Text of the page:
Back to the Garden
Before we move on to the next phase of Israel's story—kingship—we should stop and return to the beginning of human history. Since we are reflecting on biblical wisdom and about to embark on a study of the wisdom of Solomon expressed in Ecclesiastes, it would be helpful for us to go back to the "book of beginnings" and think about the way in which wisdom is first presented to us. The Hebrew word "wisdom" does not itself occur in the story of Adam and Eve in Genesis 1-3, but it is evident from the details of the story that God promised kingly wisdom to Adam if he would but be patient and wait for God's to mature him.
The promise of royal wisdom God held out to Adam was embodied in the Tree of the Knowledge of Good and Evil. This perspective is not often appreciated. But a little investigation into how the Bible later uses the notion of the "knowledge of good and evil" reveals that it is the wise discernment exercised by those placed in positions of authority and responsibility. Knowing or discerning between good and evil has to do with making mature judgments. It is a precious gift of God sought by those called to rule. Those given the gift to discern good and evil possess the wisdom necessary for deciding life and death issues for those whom he serve as rulers. So the woman of Tekoa recognizes that King David is a "messenger of God to discern good and evil" (Second Samuel 14:17). Indeed, David is able to unravel in this story a very convoluted situation that ultimately concerns the life and death of his son Absalom.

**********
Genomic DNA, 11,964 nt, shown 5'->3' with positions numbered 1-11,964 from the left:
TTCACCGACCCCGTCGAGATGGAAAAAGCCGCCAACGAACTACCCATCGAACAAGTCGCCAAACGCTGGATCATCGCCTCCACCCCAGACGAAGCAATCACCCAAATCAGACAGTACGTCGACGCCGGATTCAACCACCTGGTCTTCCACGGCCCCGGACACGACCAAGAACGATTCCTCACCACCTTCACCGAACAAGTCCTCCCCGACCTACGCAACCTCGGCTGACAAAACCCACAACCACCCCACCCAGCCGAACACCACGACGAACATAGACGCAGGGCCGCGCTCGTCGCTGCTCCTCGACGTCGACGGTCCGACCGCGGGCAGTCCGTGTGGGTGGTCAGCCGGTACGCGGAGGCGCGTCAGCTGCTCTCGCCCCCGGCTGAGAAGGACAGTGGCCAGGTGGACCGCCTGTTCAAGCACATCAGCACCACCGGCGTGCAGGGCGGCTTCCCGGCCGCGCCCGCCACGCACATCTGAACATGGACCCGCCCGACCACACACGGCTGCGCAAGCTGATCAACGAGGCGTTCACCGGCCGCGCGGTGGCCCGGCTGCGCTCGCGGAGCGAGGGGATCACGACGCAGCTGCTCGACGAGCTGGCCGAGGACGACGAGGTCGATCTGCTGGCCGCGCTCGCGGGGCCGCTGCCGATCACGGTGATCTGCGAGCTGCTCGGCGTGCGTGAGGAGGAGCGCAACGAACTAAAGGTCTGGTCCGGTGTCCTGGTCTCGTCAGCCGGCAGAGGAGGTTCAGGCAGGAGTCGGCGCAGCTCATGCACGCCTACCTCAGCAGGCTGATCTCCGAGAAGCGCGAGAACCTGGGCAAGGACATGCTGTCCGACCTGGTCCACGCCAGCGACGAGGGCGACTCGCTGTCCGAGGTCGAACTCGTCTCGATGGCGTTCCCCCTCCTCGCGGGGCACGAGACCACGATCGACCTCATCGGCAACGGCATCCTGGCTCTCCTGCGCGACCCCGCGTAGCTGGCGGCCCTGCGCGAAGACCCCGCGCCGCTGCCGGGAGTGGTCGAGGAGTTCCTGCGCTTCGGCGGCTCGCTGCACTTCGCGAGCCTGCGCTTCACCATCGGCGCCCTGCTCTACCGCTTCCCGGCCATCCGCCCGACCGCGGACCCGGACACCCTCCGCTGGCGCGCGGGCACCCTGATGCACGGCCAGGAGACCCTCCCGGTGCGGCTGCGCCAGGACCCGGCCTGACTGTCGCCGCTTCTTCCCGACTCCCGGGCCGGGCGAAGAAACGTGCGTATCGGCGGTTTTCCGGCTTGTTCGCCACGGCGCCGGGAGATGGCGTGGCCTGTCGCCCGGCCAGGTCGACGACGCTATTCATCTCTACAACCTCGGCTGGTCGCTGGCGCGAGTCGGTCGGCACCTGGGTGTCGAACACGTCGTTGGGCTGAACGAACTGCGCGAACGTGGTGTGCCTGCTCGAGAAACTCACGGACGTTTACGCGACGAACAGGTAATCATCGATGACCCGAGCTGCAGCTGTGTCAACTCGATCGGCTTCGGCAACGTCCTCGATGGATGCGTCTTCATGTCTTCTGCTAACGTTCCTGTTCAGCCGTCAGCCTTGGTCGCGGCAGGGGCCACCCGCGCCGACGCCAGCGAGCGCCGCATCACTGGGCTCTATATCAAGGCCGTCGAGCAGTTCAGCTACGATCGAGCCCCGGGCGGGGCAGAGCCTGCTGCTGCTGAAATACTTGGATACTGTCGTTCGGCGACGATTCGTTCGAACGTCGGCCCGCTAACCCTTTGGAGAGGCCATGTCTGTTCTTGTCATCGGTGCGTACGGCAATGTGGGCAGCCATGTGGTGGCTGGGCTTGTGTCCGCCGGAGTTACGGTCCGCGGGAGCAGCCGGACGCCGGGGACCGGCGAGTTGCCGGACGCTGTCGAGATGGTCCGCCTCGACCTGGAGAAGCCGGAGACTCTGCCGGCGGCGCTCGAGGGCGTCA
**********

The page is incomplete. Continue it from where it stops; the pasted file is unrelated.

But the best illustration of the meaning of "knowing good and evil" is found in the story of young Solomon's prayer for wisdom. Knowing that he is too young to have the weight of the kingdom on his shoulders, Solomon petitions God for the wisdom he needs to rule. He is not presumptuous like Adam. He does not prematurely seize power. Rather, when given the opportunity to ask anything of the Lord, Solomon makes this request:
And now, O Lord my God, you have made your servant king in place of David my father, although I am but a little child. I do not know how to go out or come in. And your servant is in the midst of your people whom you have chosen, a great people, too many to be numbered or counted for multitude. Give your servant therefore an understanding mind to govern your people, that I may discern between good and evil, for who is able to govern this your great people? (1 Kings 3:7-9)God commends Solomon for his appropriate request and gifts him with "a wise and discerning mind." Solomon, the Son of David, is a new Adam. The text of First Kings calls attention to this shortly after Solomon's prayer for wisdom, recounting his Adamic accomplishments (First Kings 4:29-34).